NASHVILLE–Jim Lauderdale, a longtime ambassador of the Americana genre, received the WagonMaster Lifetime Achievement Award, presented by George Strait Wednesday as part of the 15th annual Americana Honors and Awards.
“I am delighted to give the WagonMaster award to my good friend Jim Lauderdale,” Strait said.
The Texas superstar presented Lauderdale with the WagonMaster award, which recognizes an Americana pioneer whose career continues to roll ahead, leaving a large legacy in its wake. Strait and Lauderdale performed “The King of Broken Hearts” together, which Strait recorded on 1992’s Pure Country soundtrack. A documentary of the same name, Jim Lauderdale: The King Of The Broken Hearts, was also released in 2014, celebrating Jim’s unconventional career.
“Receiving the WagonMaster award presented by George Strait is probably one of the greatest experiences of my life,” Lauderdale said. “Having George sing ‘The King of Broken Hearts’ and standing next to him singing harmony was a thrill beyond words.”
Lauderdale has released more than two dozen albums of award-winning American roots music through the years. He co-hosts the acclaimed radio show Music City Roots, and has hosted the annual awards show consecutively for 14 years. He has collaborated with legends like Buddy Miller, Ralph Stanley, and Robert Hunter, among many others, and is one of the most recognizable names in songwriting. Strait himself has recorded 14 of Lauderdale’s songs, as well as Lee Ann Womack, Patty Loveless, Elvis Costello, the Dixie Chicks, Solomon Burke and many more.
“I know him mostly as a songwriter; a really, really, really good hit songwriter, and I’ve been very fortunate to cut a lot of his songs over the years,” Strait said in his speech. “Like Porter Wagoner, Jim Lauderdale is a consummate entertainer, a sharp dressed man as well, a terrific songwriter and a great singer.”
Lauderdale’s latest project is This Changes Everything, largely recorded during a single day in Austin while on a break from his summertime tour. The album presents the songwriter’s own version of the traditional Texas dancehall sound, filled with shuffles, rave-ups, plenty of sharp songwriting and appearances by a handful of genuine Texas legends, including producer and pedal steel player Tommy Detamore, drummer Tom Lewis (Heybale, Whitney Rose), pianist Floyd Domino (an original member of Asleep at the Wheel), Bobby Flores (Ray Price’s longtime fiddle player), Kevin Smith (bass player for Willie Nelson), Chris Masterson (one-half of the Mastersons, as well as Steve Earle’s electric guitarist), vocalists Brennen Leigh, Noel McKay and Sunny Sweeney.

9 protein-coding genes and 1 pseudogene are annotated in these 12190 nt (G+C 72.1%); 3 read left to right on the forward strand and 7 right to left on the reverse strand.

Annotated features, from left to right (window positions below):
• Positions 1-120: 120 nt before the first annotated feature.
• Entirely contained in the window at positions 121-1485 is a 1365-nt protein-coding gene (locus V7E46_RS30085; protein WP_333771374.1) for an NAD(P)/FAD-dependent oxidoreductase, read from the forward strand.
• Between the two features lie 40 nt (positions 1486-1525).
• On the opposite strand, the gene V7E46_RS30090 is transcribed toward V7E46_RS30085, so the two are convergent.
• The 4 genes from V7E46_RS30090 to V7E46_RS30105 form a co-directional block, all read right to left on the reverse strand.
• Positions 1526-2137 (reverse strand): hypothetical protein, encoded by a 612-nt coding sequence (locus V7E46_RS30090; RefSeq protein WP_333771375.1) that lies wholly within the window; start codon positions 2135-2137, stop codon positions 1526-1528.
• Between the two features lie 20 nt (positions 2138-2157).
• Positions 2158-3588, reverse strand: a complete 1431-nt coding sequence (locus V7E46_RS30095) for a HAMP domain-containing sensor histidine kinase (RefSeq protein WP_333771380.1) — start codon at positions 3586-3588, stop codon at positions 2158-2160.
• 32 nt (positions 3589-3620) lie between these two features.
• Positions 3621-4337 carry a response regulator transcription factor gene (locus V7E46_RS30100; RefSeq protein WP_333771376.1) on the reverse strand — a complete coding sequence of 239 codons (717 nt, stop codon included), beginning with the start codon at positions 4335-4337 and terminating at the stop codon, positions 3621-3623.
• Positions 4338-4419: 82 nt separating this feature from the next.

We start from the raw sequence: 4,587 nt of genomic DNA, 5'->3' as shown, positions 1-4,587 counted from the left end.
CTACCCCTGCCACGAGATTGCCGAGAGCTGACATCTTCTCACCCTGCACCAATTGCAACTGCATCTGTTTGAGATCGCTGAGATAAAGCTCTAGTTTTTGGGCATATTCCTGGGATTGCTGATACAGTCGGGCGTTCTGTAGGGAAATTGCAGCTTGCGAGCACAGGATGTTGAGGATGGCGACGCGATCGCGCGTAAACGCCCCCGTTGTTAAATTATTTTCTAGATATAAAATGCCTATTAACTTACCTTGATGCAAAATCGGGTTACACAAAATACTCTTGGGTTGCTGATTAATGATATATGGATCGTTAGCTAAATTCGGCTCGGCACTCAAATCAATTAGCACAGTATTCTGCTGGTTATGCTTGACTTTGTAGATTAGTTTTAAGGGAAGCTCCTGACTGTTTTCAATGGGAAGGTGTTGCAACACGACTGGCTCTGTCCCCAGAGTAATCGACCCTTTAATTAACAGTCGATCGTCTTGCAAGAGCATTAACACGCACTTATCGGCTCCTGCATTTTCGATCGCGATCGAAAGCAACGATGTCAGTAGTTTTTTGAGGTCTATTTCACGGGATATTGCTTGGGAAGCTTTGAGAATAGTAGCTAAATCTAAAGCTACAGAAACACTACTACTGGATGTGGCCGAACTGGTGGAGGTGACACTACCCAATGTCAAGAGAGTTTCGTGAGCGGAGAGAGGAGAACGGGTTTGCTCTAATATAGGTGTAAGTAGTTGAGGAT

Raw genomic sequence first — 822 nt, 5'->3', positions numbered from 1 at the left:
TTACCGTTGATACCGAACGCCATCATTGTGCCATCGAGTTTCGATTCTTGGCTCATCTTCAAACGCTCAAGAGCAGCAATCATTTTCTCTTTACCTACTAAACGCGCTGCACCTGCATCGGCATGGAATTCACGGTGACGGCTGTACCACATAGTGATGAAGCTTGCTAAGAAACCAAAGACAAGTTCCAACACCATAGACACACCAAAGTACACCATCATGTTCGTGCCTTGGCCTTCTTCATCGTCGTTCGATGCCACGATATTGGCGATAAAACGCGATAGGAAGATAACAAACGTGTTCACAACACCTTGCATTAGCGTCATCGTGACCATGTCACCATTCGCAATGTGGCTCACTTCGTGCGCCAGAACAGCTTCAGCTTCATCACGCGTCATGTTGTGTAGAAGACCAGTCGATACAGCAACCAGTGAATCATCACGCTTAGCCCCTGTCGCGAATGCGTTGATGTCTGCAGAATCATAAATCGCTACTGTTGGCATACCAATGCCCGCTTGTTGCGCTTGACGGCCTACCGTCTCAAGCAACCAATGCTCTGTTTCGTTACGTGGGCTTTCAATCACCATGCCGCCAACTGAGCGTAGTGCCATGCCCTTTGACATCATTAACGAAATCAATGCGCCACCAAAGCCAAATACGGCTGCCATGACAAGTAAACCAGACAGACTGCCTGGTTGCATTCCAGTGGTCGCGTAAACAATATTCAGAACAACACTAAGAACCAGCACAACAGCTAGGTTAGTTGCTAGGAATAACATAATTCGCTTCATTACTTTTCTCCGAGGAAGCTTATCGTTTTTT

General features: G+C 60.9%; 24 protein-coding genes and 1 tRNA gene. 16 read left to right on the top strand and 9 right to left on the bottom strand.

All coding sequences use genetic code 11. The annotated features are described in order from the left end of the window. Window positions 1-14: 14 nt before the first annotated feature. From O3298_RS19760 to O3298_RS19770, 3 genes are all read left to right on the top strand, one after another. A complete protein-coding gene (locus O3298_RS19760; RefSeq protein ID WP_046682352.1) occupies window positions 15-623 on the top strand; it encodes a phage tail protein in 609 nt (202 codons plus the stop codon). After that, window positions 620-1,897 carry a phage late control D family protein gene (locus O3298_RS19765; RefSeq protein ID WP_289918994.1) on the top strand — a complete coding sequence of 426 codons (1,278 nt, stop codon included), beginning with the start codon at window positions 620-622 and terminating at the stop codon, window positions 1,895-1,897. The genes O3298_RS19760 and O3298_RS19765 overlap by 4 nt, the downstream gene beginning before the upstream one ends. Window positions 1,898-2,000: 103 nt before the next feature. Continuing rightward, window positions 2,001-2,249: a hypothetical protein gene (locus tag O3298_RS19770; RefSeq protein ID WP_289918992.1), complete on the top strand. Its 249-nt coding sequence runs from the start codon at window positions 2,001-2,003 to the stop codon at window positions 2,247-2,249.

For his 28th album, Lauderdale and the all-star sidemen from the Lone Star state recorded 11 songs, all of which were originally written by Lauderdale and a handful of Texas-based songwriters. Filling the album’s tracklist is his version of “We Really Shouldn’t Be Doing This,” previously recorded by Strait, as well as co-writes with Bruce Robison (“There is a Horizon,” “This Changes Everything”), Hayes Carll (“Drive”), Daryl Burgess (“All the Rage in Paris,” previously recorded by the Derailers and Randy Rogers Band with Johnny Bush), Odie Blackmon (“Lost In The Shuffle”), and Frank Dycus (“It All Started And Ended With You,” “The Weakness Of Two Hearts,” “I’ll Still Be Around”).